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Written Ministerial Statements

Wednesday 25 May 2005


Lottery Transformational Grants Programme

The Minister for Sport and Tourism (Mr. Richard Caborn): I am pleased to inform the House that on 24 May I formally issued the New Opportunities Fund (NOF) and the Community Fund—now operating jointly under the name of the Big Lottery Fund—with policy directions in connection with the transformational grants programme. We announced our intention to establish such a programme in the National Lottery funding decision document in July 2003.

NOF and the Community Fund applied to the Secretary of State in December 2004 to authorise the two funds to participate in a joint scheme to make transformational grants. The New Opportunities Fund (Specification of Initiative) Order 2005, which came into force on 5 April 2005, following a resolution of each Houses of Parliament, specified transformational grants as a new NOF initiative

The policy directions which I have issued to the Big Lottery Fund were subject to public consultation and will allow the fund to carry forward the best of the Millennium Commission's work. This presents an opportunity for the fund occasionally to support exciting major capital projects. These will benefit community regeneration and contribute to growth and transformation across the UK.

I have placed a copy of the policy directions and my letter to Sir Clive Booth in the Libraries of both Houses.


The Duke of York's Royal Military School

The Parliamentary Under-Secretary of State for Defence (Mr. Don Touhig): The Chief Executive of the Duke of York's Royal Military School has been set the following key targets for 2005–06.

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Defence Analytical Services Agency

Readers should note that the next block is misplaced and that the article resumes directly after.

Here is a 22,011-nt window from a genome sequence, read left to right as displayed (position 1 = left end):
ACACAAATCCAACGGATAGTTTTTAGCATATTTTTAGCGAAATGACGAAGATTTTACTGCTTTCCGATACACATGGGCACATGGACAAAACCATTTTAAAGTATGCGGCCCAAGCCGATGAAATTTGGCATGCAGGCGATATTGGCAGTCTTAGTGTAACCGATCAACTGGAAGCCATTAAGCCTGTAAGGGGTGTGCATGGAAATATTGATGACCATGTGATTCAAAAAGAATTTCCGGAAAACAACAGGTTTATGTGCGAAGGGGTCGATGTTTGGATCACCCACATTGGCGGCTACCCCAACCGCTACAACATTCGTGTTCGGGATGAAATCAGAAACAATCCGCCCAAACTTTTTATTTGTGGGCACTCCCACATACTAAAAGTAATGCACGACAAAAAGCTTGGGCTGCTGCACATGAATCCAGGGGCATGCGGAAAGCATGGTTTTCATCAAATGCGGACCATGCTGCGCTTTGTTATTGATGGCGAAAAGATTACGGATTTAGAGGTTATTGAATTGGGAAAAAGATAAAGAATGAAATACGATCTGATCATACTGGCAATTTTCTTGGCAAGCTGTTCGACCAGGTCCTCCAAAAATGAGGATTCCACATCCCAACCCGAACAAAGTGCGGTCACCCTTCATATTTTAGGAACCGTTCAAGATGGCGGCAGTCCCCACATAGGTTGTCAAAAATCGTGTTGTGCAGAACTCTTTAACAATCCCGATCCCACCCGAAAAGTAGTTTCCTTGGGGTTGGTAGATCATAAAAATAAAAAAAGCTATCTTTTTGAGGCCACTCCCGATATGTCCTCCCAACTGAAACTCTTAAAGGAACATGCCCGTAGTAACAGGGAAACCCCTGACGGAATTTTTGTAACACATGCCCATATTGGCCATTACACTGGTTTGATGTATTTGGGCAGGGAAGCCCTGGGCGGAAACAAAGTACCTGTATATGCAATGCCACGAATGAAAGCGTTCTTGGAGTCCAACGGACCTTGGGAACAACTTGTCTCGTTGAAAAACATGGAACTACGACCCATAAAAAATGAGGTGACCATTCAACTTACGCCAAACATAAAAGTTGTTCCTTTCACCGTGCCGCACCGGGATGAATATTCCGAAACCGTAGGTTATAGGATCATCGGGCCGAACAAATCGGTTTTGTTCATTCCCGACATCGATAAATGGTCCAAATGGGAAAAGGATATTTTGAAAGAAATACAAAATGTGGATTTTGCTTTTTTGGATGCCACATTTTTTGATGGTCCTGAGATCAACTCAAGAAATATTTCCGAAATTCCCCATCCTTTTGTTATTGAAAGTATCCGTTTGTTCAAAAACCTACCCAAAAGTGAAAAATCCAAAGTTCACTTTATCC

The Minister of State, Ministry of Defence (Mr. Adam Ingram): Key targets have been set for the chief executive of the Defence Analytical Services Agency (DASA) for the financial year 2005–06. The targets, which build on the already high standards of service provided by the agency since its formation in 1992, are as follows:

Defence Communication Services Agency

The Minister of State, Ministry of Defence (Mr. Adam Ingram): Key targets have been set for the chief executive of the Defence Communication Services Agency for financial year 2005–06 as follows:
DCSA Key Targets for FY 2005–06

KT 1—SERVICE ASSURANCEThe single agency measure of performance against Customer Supplier Agreements (CSAs).To meet an average of 98% for measured services against the performance targets agreed in Agency CSAs.
KT 2—SERVICE AVAILABILITYThe measurement of the availability of operational services to customers.To achieve an average service availability of 98% for operational and business critical services.
KT 3—SERVICE RESTORATIONThe measurement of the Agency's service restoration performanceTo restore an average 98% of interrupted services within negotiated timelines agreed to in CSAs.
KT 4—EFFICIENCY MEASUREMENTThe measurement of the reduction in the average unit cost of output.To achieve an improvement in efficiency by reducing the average unit cost of output by 7% over 2004/05 costs.
KT 5—PROJECT DELIVERYThe measurement of the Agency's effectiveness in introducing major complex projects.More than 91% of new projects will meet their time, cost and performance targets.

Infantry Regimental Headquarters Review